Touchscreens may have become the norm but styluses still have their uses. While they are primarily used throughout the digital art community, many regular users still prefer them over their fingers due to a stylus' superior accuracy.

However, device compatibility has always been an issue in the stylus market. There's very few styluses that work across all, or even most, devices. An Apple Pencil won't work with a Samsung Galaxy and a Samsung S Pen won't work with an iPhone, for example.

Google and manufacturing company 3M will soon be working together to change that. The two companies have joined the Universal Stylus Initiative (USI), a project dedicated to creating a single stylus framework that can function across all devices.

As The Verge notes, this will be accomplished via two-way communication between a stylus and a given device as opposed to the one-way communication we have now. With a USI-powered stylus, user preferences such as ink color and stroke are stored in the pen itself and are automatically discovered by new devices, allowing for a much broader range of device compatibility than before.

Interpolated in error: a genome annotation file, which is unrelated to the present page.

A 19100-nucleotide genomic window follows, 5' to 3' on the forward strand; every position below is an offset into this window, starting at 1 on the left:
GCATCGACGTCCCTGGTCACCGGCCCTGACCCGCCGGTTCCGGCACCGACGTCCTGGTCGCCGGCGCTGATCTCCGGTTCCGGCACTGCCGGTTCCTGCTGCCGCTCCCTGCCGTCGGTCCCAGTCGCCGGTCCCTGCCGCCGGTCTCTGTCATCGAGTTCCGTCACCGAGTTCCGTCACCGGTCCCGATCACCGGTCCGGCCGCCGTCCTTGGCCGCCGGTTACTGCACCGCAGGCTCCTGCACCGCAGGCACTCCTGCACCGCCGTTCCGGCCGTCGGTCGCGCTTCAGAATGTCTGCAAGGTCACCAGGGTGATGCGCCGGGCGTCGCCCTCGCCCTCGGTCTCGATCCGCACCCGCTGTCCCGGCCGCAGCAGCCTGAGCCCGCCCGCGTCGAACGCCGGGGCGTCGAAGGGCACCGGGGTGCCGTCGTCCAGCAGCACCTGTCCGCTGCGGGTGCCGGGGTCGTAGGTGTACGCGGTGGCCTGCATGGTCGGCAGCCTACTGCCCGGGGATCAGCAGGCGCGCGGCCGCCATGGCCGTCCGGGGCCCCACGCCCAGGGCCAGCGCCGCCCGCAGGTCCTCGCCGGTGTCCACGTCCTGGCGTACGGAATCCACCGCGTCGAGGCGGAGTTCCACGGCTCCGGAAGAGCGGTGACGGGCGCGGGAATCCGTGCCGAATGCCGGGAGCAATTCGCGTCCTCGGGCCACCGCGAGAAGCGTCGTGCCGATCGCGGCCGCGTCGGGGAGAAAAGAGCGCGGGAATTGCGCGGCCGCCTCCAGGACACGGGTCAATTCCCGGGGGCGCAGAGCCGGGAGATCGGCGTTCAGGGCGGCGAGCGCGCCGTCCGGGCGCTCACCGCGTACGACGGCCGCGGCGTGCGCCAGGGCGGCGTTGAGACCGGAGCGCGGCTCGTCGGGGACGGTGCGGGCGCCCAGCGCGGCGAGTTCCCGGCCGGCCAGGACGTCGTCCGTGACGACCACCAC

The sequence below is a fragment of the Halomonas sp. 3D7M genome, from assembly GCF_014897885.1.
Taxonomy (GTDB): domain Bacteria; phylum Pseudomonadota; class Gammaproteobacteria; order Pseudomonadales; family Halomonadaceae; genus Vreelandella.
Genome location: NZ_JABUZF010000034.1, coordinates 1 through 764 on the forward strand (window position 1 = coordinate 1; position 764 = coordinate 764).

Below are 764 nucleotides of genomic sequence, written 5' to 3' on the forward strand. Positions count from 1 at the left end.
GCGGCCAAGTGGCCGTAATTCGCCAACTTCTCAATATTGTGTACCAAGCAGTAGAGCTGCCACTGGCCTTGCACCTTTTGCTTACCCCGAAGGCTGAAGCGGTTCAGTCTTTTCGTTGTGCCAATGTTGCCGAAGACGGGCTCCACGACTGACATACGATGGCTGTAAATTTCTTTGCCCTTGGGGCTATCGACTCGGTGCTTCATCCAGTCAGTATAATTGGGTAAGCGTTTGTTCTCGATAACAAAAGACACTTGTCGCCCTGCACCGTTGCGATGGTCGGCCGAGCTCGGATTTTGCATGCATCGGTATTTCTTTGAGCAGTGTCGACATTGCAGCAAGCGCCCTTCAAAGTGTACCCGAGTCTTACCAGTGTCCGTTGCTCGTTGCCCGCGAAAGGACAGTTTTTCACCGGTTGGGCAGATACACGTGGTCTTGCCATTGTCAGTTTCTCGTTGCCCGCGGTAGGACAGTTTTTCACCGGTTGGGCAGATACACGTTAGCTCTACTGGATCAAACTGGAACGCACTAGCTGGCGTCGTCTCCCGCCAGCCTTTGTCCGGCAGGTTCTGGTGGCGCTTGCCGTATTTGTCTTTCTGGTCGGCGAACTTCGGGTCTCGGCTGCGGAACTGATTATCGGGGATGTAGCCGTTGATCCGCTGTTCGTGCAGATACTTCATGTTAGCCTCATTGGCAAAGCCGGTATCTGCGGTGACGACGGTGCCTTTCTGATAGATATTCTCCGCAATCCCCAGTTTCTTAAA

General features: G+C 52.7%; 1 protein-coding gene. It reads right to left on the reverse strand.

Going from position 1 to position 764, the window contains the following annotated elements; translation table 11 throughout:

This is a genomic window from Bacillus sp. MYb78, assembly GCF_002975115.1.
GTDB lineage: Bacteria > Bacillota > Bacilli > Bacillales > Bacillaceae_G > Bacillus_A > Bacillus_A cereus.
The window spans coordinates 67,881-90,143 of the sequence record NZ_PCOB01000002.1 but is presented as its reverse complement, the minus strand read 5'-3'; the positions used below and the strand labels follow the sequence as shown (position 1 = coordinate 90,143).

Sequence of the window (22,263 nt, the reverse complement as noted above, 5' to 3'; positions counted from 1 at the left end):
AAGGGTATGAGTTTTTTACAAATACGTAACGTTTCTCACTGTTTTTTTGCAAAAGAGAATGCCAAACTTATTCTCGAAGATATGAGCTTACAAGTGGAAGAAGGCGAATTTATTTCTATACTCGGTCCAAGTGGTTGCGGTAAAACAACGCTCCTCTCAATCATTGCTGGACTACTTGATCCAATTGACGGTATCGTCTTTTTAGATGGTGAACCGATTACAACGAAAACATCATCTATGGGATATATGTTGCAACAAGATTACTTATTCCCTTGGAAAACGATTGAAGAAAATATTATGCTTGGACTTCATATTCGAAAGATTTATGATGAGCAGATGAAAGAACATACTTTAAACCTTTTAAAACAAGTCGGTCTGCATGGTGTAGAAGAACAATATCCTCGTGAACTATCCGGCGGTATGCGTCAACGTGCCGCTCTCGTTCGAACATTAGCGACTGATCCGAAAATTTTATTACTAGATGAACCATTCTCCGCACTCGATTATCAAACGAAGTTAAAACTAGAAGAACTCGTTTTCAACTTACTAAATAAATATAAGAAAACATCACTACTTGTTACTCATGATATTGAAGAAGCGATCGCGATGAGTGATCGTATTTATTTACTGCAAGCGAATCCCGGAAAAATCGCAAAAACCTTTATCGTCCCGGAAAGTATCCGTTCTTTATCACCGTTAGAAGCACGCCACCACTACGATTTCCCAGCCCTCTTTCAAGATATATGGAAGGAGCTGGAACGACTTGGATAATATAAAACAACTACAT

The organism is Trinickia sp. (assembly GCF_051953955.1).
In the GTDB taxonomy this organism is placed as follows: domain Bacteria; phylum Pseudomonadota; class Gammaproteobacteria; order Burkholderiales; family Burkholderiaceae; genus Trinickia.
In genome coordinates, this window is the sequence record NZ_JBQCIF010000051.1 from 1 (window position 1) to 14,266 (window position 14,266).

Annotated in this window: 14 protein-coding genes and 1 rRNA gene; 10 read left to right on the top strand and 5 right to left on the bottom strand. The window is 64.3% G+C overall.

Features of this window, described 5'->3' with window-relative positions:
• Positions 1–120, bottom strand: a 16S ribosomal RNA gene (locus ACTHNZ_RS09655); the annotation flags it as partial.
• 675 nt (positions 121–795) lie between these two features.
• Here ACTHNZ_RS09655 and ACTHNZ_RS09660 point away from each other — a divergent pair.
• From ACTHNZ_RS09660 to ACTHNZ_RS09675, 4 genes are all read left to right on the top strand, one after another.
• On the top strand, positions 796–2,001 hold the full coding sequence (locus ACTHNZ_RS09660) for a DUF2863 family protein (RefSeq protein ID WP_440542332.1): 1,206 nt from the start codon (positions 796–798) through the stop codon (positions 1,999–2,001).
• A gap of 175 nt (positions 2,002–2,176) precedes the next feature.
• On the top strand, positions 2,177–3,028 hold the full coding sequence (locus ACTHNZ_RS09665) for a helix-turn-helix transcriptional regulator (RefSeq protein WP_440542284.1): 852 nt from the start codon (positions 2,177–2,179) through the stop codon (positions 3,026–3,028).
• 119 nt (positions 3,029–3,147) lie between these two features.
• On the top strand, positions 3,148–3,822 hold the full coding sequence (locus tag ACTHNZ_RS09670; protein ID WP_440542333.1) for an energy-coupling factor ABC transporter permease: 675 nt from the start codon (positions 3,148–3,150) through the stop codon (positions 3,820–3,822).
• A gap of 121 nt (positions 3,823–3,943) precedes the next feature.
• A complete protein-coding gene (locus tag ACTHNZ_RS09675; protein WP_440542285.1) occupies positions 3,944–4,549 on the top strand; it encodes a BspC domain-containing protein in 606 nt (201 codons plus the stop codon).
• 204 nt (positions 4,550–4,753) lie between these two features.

Another improvement the USI's two-way communication tech offers is more consistent stylus performance across the board. Currently, a stylus' functionality can be negatively impacted by the presence of other nearby wireless devices. This phenomenon, simply called "noise" by the USI, is eliminated with two-way communication. If a USI stylus detects noise, it can automatically switch to a less busy frequency while maintaining "seamless" performance.

Perhaps the biggest benefit of two-way communication is the ease of use for mobile device manufacturers. Because the stylus itself sends information like pressure level, eraser actions and more, enabling this functionality on current devices would require minimal effort for a smartphone or tablet creator.